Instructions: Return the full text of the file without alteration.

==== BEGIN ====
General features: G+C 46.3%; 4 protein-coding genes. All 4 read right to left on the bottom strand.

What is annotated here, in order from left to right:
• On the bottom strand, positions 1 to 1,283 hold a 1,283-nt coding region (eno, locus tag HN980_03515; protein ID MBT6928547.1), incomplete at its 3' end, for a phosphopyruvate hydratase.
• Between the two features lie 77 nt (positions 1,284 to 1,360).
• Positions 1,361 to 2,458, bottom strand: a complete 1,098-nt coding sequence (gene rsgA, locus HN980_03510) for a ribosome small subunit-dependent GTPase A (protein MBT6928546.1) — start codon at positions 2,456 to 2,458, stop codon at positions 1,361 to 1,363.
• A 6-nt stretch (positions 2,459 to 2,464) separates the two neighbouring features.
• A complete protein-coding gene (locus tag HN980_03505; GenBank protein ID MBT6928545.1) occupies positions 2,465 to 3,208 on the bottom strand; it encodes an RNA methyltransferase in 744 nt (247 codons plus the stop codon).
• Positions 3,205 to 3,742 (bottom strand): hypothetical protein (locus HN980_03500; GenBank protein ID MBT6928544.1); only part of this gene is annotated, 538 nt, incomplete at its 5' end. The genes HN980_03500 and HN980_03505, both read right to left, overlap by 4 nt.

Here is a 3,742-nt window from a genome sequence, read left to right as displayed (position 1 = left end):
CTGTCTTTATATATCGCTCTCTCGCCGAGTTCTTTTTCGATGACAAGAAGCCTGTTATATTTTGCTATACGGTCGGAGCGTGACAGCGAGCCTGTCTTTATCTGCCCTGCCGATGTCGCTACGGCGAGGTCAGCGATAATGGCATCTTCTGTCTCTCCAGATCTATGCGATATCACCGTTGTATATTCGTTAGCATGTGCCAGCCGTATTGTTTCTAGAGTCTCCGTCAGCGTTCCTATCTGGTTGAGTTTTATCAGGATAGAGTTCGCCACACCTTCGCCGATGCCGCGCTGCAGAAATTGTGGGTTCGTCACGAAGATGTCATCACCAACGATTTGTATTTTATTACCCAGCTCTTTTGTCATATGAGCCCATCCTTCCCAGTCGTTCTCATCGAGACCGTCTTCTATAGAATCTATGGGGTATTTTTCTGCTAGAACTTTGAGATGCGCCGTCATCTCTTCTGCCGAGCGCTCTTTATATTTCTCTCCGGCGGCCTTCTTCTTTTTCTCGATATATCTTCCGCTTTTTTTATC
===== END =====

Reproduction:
General features: G+C 46.3%; 4 protein-coding genes. All 4 read right to left on the bottom strand.

What is annotated here, in order from left to right:
• On the bottom strand, positions 1 to 1,283 hold a 1,283-nt coding region (eno, locus tag HN980_03515; protein ID MBT6928547.1), incomplete at its 3' end, for a phosphopyruvate hydratase.
• Between the two features lie 77 nt (positions 1,284 to 1,360).
• Positions 1,361 to 2,458, bottom strand: a complete 1,098-nt coding sequence (gene rsgA, locus HN980_03510) for a ribosome small subunit-dependent GTPase A (protein MBT6928546.1) — start codon at positions 2,456 to 2,458, stop codon at positions 1,361 to 1,363.
• A 6-nt stretch (positions 2,459 to 2,464) separates the two neighbouring features.
• A complete protein-coding gene (locus tag HN980_03505; GenBank protein ID MBT6928545.1) occupies positions 2,465 to 3,208 on the bottom strand; it encodes an RNA methyltransferase in 744 nt (247 codons plus the stop codon).
• Positions 3,205 to 3,742 (bottom strand): hypothetical protein (locus HN980_03500; GenBank protein ID MBT6928544.1); only part of this gene is annotated, 538 nt, incomplete at its 5' end. The genes HN980_03500 and HN980_03505, both read right to left, overlap by 4 nt.

Here is a 3,742-nt window from a genome sequence, read left to right as displayed (position 1 = left end):
CTGTCTTTATATATCGCTCTCTCGCCGAGTTCTTTTTCGATGACAAGAAGCCTGTTATATTTTGCTATACGGTCGGAGCGTGACAGCGAGCCTGTCTTTATCTGCCCTGCCGATGTCGCTACGGCGAGGTCAGCGATAATGGCATCTTCTGTCTCTCCAGATCTATGCGATATCACCGTTGTATATTCGTTAGCATGTGCCAGCCGTATTGTTTCTAGAGTCTCCGTCAGCGTTCCTATCTGGTTGAGTTTTATCAGGATAGAGTTCGCCACACCTTCGCCGATGCCGCGCTGCAGAAATTGTGGGTTCGTCACGAAGATGTCATCACCAACGATTTGTATTTTATTACCCAGCTCTTTTGTCATATGAGCCCATCCTTCCCAGTCGTTCTCATCGAGACCGTCTTCTATAGAATCTATGGGGTATTTTTCTGCTAGAACTTTGAGATGCGCCGTCATCTCTTCTGCCGAGCGCTCTTTATATTTCTCTCCGGCGGCCTTCTTCTTTTTCTCGATATATCTTCCGCTTTTTTTATC